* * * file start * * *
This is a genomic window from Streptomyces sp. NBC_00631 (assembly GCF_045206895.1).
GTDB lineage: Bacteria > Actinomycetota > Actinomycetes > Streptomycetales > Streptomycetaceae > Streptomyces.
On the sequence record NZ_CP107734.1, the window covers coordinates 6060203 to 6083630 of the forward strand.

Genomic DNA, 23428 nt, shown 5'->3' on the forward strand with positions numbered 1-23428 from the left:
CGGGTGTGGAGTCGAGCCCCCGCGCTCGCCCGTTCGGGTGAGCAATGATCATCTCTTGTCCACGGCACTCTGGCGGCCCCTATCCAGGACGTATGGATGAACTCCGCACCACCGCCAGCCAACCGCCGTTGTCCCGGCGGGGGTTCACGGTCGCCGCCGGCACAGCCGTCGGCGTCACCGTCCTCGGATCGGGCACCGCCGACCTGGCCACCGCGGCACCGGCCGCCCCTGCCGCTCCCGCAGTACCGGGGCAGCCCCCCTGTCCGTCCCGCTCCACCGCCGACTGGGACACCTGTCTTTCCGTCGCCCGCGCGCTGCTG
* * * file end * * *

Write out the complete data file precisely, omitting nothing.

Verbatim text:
This is a genomic window from Streptomyces sp. NBC_00631 (assembly GCF_045206895.1).
GTDB lineage: Bacteria > Actinomycetota > Actinomycetes > Streptomycetales > Streptomycetaceae > Streptomyces.
On the sequence record NZ_CP107734.1, the window covers coordinates 6060203 to 6083630 of the forward strand.

Genomic DNA, 23428 nt, shown 5'->3' on the forward strand with positions numbered 1-23428 from the left:
CGGGTGTGGAGTCGAGCCCCCGCGCTCGCCCGTTCGGGTGAGCAATGATCATCTCTTGTCCACGGCACTCTGGCGGCCCCTATCCAGGACGTATGGATGAACTCCGCACCACCGCCAGCCAACCGCCGTTGTCCCGGCGGGGGTTCACGGTCGCCGCCGGCACAGCCGTCGGCGTCACCGTCCTCGGATCGGGCACCGCCGACCTGGCCACCGCGGCACCGGCCGCCCCTGCCGCTCCCGCAGTACCGGGGCAGCCCCCCTGTCCGTCCCGCTCCACCGCCGACTGGGACACCTGTCTTTCCGTCGCCCGCGCGCTGCTG